The world is rocking, and EXPLODING, with Anak Krakatau (Indonesia) becoming the latest sign indicating that this is indeed a full-blown Grand Solar Minimum we’re entering…
The center for Volcanology and Geological Disaster Mitigation (PVMB) recorded two eruptions at the volcano, one at 9.58pm and another at 10.35pm on Friday, April 10, West Indonesia Time.
Soon after, the Volcanic Ash Advisory Center (VAAC) Darwin issued a warning of a thick ash plume rising to an estimated 47,000 ft (14.3 km).
Particulates ejected to altitudes above 32,800 ft (10 km) –and into the stratosphere– often linger, where they have a direct cooling effect on the planet.
Explosive activity is continuing, according to volcanodiscovery.com.
Volcanic eruptions are one of the key forcings driving Earth into its next bout of global cooling, with their activity tied to low solar activity and the resulting influx of Cosmic Rays (more on that below).
The volcano experienced its last large eruption in 2018, sparking a tsunami and killing 437 people according to official figures.
Anak Krakatau is the result of the infamous Krakatoa eruption of 1883, one of the biggest on record, killing at least 36,500 people.
That eruption released 20 million tons of sulphur into the atmosphere and produced a volcanic winter, reducing worldwide temperatures by an average of 1.2 °C (2.2 °F) for five years.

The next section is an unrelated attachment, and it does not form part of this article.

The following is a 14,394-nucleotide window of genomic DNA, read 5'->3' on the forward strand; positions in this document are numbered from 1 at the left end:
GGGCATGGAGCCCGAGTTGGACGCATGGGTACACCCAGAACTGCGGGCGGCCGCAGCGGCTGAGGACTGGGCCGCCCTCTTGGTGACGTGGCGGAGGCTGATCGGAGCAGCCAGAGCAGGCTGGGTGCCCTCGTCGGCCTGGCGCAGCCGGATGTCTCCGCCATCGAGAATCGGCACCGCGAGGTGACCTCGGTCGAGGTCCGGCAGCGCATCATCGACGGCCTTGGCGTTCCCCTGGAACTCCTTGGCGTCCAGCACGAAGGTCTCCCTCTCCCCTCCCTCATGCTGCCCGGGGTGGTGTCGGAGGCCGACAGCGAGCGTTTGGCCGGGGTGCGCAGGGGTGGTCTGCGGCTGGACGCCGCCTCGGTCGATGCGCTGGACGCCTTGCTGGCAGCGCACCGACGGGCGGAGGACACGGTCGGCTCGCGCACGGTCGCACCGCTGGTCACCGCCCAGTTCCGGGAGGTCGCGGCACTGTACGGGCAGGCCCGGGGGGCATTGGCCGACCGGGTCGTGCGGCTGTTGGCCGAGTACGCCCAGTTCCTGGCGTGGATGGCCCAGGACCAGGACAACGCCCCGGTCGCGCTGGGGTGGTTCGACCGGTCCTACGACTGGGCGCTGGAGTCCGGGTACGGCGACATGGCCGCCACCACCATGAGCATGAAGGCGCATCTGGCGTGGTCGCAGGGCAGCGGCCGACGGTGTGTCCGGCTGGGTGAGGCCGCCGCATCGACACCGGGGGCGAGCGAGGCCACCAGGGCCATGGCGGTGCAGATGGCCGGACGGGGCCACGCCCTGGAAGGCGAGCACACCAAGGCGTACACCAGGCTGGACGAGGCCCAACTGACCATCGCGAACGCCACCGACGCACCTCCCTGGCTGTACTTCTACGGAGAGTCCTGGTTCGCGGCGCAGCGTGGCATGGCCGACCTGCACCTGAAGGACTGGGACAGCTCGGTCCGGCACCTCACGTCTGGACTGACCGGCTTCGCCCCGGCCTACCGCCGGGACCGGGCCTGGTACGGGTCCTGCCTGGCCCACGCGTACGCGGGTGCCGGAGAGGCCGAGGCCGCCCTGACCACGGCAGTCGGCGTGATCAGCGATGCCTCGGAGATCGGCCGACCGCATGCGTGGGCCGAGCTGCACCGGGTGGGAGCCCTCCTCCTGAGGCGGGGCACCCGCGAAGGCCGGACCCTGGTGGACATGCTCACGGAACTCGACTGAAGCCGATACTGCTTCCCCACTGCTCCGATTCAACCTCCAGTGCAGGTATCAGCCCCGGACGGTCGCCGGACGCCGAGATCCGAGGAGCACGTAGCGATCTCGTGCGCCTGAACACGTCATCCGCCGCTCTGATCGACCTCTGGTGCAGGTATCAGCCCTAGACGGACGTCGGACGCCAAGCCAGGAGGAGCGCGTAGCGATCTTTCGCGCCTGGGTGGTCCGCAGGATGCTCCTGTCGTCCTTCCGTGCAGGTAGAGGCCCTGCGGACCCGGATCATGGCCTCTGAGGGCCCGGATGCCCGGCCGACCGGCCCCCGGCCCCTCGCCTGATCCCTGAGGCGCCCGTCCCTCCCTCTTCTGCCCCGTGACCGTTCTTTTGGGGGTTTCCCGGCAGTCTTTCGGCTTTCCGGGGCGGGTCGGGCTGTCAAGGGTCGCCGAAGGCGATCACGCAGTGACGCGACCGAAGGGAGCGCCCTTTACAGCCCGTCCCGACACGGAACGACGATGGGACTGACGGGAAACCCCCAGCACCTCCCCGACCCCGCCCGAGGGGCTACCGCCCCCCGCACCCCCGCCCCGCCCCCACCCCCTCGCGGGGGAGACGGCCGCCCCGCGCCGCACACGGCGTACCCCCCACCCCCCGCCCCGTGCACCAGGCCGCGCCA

After a quiescence of less than a half century, the post-collapse cone of Anak Krakatau was constructed within the 1883 caldera.
Recent activity of Krakatau and its out-gassing is increasing with strombolian to vulcanian-style explosions from the summit crater.
If this baby goes in a big way (VEI 6+) expect immediate darkening of the skies, global cooling, immediate crop loss, and civil unrest.
Increasing Activity Worldwide
Elsewhere in the world, Shiveluch has also popped in a big way (April 11), and there are concerns volcanic activity in Iceland is beginning to ramp-up.
According to the Iceland Meteorological Office, Iceland has seen more than 8,000 earthquakes since January 21, 2020.
Magma intrusions have also caused a land uplift of 10cm, prompting fears volcanic activity will increase further.
Dave McGarvie, a volcanologist at Lancaster University, told the Guardian: “It seems that after being relatively inactive for many centuries, this region is waking up.”
Iceland saw its last period of volcanic activity on the peninsula in the 10th Century, and continued for some 300 years.
Seismic and Volcanic activity has been correlated to changes in our sun.
The recent global uptick in earthquakes and volcanic eruptions is likely attributed to the drop-off in solar activity, coronal holes, a waning magnetosphere, and the influx of Cosmic Rays penetrating silica-rich magma.
Check out these link for more info:
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Grand Solar Minimum + Pole Shift